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Brian Johnson Remarks at Public Symposium on Abusive Acts and Practices

(as prepared for delivery)

Thank you all for coming today. I am delighted to be here to help kick off the Bureau’s symposia series. As we saw from this morning’s session, we are off to a great start. The purpose of this series is to provide a robust, proactive, and transparent dialogue to help the Bureau execute its mission and policy development process. 

The Dodd-Frank Act authorizes the Bureau to take enforcement, supervision, and rulemaking actions concerning unfair, deceptive, or abusive acts and practices (or, as we call it in industry parlance, “UDAAP”). This is a very important authority, one that we do not take lightly. 

And it occurs to me that the enormity of what that means could be no better understood than by the people in this room today. Indeed, if I am not mistaken, the panelists have roughly 75 years of public service at financial agencies that enforce UDAAP; 125 years if you count the moderators. These experts come from a variety of experiences. And they come with a variety of perspectives. 

As Director Kraninger said earlier, today’s goal—and the goal of the symposia series—is to glean commonsense ideas that help inform our policy development process. From what I heard this morning, I think we have done a great job in starting this journey. But I think it’s important to note that this is just the beginning. All perspectives are welcome and we look forward to continuing to hear from the public. 

A lot has happened at the Bureau over the past two years, but our conviction has never wavered: The mission of the Bureau is to protect consumers. We are deeply committed to that mission. And we seek to execute that mission in order to achieve our strategic vision of: “Free, innovative, competitive, and transparent consumer finance markets where the rights of all parties are protected by the rule of law and where consumers are free to choose the products and services that best fit their individual needs.”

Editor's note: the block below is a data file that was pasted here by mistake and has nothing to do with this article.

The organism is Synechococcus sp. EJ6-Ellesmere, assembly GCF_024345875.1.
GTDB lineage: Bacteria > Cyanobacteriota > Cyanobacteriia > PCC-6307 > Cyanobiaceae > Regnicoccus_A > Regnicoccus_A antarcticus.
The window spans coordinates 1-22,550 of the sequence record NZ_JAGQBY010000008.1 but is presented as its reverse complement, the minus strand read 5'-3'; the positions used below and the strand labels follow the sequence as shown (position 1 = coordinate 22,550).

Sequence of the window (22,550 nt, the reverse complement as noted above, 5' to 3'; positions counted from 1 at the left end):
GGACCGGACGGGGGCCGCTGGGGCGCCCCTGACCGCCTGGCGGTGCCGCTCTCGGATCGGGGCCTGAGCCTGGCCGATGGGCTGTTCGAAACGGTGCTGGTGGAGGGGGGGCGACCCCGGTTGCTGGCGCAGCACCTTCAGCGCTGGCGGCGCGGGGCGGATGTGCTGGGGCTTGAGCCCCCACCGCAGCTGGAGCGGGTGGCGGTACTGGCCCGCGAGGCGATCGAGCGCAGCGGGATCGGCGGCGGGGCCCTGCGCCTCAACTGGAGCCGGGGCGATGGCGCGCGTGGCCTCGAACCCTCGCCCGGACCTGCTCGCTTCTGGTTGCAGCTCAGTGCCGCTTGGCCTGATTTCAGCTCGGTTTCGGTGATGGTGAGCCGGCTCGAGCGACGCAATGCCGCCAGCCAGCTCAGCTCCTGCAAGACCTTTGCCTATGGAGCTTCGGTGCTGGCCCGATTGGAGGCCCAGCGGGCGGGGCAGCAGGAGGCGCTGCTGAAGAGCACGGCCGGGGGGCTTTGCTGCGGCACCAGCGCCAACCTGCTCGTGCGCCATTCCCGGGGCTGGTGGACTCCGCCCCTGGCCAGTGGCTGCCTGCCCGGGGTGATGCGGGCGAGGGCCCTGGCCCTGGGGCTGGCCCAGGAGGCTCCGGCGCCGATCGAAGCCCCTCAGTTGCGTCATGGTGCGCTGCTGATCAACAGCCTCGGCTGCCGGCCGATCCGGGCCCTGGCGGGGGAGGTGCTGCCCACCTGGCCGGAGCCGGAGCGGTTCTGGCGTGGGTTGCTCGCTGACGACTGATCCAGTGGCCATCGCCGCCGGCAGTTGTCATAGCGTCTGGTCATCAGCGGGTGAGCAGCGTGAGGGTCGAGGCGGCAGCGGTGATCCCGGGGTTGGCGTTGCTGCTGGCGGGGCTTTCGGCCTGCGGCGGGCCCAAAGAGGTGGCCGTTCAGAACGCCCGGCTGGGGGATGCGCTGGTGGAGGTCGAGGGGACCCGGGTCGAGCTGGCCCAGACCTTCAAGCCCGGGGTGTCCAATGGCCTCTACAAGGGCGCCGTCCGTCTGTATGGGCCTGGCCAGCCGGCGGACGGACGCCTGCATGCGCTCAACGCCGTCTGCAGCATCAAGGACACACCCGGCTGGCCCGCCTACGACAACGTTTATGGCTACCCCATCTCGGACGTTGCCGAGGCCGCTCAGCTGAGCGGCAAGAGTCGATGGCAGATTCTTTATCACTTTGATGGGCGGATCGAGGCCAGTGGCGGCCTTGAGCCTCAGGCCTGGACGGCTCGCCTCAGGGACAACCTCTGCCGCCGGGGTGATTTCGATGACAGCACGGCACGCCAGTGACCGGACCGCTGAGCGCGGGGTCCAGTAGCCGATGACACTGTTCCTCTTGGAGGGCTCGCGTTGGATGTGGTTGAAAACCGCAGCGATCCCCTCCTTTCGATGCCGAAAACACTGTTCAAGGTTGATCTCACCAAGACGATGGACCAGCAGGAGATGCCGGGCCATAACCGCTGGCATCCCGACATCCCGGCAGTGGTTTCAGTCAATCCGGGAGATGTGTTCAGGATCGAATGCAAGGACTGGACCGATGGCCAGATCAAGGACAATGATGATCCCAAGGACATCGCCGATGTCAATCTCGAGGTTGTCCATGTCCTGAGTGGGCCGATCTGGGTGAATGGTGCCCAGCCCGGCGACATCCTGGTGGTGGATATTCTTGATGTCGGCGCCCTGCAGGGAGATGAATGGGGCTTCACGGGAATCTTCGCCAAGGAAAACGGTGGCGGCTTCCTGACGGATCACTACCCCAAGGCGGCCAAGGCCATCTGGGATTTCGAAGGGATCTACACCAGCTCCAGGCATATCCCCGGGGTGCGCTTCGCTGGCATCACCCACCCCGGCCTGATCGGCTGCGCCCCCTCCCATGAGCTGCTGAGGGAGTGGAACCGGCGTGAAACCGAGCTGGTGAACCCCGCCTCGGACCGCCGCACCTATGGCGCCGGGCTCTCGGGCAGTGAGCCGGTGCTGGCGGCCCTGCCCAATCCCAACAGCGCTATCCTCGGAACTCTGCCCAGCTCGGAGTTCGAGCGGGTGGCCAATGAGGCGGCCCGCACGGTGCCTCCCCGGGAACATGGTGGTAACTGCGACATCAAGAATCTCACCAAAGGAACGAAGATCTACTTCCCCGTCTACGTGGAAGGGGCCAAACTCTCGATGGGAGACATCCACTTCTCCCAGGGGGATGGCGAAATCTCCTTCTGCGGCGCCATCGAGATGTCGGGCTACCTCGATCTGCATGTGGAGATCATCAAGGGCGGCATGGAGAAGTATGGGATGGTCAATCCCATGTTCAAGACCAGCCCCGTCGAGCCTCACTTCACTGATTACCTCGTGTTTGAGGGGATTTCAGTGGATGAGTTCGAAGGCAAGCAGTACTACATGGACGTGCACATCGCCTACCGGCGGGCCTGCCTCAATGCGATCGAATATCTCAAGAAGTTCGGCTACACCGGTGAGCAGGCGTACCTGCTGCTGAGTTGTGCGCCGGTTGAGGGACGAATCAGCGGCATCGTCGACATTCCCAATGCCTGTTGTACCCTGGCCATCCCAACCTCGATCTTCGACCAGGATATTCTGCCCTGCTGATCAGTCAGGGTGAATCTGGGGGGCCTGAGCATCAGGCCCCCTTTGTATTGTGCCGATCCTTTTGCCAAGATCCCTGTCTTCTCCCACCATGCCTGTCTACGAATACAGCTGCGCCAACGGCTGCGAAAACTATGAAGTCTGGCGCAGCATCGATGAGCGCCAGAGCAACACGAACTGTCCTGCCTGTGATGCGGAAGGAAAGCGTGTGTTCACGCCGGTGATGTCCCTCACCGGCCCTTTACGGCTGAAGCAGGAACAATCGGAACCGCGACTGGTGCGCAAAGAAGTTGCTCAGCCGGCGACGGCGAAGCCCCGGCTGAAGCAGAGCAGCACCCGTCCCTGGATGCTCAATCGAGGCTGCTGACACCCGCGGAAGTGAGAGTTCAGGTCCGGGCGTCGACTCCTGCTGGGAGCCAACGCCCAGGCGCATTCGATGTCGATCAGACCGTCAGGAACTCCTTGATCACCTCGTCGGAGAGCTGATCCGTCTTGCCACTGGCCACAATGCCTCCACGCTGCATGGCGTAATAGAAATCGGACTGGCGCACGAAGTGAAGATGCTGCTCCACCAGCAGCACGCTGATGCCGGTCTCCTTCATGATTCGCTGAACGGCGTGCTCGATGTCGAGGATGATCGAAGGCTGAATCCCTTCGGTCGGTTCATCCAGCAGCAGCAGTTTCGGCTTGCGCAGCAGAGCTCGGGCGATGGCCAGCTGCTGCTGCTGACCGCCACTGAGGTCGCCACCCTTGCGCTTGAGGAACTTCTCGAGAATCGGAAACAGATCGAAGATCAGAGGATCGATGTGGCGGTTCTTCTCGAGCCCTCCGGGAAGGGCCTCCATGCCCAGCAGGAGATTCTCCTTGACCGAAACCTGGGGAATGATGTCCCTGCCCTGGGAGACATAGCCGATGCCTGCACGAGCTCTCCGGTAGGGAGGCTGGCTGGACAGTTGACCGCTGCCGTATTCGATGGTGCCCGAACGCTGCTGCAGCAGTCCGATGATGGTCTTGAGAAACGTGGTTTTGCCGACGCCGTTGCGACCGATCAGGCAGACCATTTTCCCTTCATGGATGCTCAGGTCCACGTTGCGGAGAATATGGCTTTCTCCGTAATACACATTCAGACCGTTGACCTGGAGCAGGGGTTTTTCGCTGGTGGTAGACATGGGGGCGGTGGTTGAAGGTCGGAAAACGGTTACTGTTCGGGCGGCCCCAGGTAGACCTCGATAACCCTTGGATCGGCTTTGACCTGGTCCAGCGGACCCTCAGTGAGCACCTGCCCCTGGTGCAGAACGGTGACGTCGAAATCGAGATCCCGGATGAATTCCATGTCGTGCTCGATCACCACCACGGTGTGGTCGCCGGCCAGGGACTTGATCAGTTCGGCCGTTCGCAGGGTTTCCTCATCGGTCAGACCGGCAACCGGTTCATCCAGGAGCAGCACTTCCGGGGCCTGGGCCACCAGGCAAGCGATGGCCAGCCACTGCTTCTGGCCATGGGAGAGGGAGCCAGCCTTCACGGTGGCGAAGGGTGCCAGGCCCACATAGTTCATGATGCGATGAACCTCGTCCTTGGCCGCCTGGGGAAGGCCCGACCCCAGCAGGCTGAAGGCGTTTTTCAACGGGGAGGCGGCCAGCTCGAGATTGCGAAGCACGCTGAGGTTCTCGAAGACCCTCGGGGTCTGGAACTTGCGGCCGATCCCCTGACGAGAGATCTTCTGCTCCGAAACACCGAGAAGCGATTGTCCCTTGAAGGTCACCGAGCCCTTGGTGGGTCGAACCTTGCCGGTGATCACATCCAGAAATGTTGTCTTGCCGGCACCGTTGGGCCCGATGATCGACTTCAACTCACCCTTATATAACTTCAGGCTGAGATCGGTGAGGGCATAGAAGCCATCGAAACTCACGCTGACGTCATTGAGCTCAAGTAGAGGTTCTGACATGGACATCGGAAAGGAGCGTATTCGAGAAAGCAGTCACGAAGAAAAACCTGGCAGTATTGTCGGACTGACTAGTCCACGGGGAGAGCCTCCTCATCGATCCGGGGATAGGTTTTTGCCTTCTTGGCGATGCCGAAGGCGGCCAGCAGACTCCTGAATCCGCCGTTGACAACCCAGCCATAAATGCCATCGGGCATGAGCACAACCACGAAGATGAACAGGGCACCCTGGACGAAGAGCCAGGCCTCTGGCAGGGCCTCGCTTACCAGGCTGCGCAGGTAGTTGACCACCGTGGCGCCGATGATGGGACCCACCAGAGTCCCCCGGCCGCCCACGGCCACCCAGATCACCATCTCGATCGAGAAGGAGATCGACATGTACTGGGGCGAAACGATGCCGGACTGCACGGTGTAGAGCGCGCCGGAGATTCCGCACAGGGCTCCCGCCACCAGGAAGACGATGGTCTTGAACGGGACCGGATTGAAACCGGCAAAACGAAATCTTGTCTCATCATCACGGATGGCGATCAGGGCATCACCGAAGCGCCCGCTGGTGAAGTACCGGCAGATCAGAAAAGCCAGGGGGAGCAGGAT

The fundamental purpose of government is protecting the rights of its citizens. And that means protecting the vulnerable and less fortunate among us. It means making sure consumers aren’t taken advantage of. It means helping them understand complicated financial products so they can make informed decisions. And ultimately, it means providing rules of the road that create the foundation necessary to help consumers climb rungs of the economic ladder so they can better provide for their families and pursue their dreams. This is important work. It is vital work.

Today’s symposium is a proactive effort as the Bureau fulfills its mission. After all, an important component of consumer protection is combatting unlawful acts or practices by market participants, including and especially those that are discriminatory, deceptive, unfair, or… abusive. 

Today’s discussion is just our first as we explore the contours of consumer protection in a dynamic financial services marketplace. We aim to hold similar symposia on behavioral law and economics, small business loan data collection, disparate impact and the Equal Credit Opportunity Act, cost-benefit analysis, and consumer authorized financial data sharing. These symposia will reflect a commitment to transparent, productive public discourse, with an open mind on how to approach difficult issues. 

Right now, though, I’m excited to hear from our next panel of accomplished UDAAP experts. I am so glad that you have volunteered your time to share your thoughts today. Thank you for your participation. Your perspectives are extremely valuable. I look forward to a productive dialogue. Please join me in welcoming them. Thank you.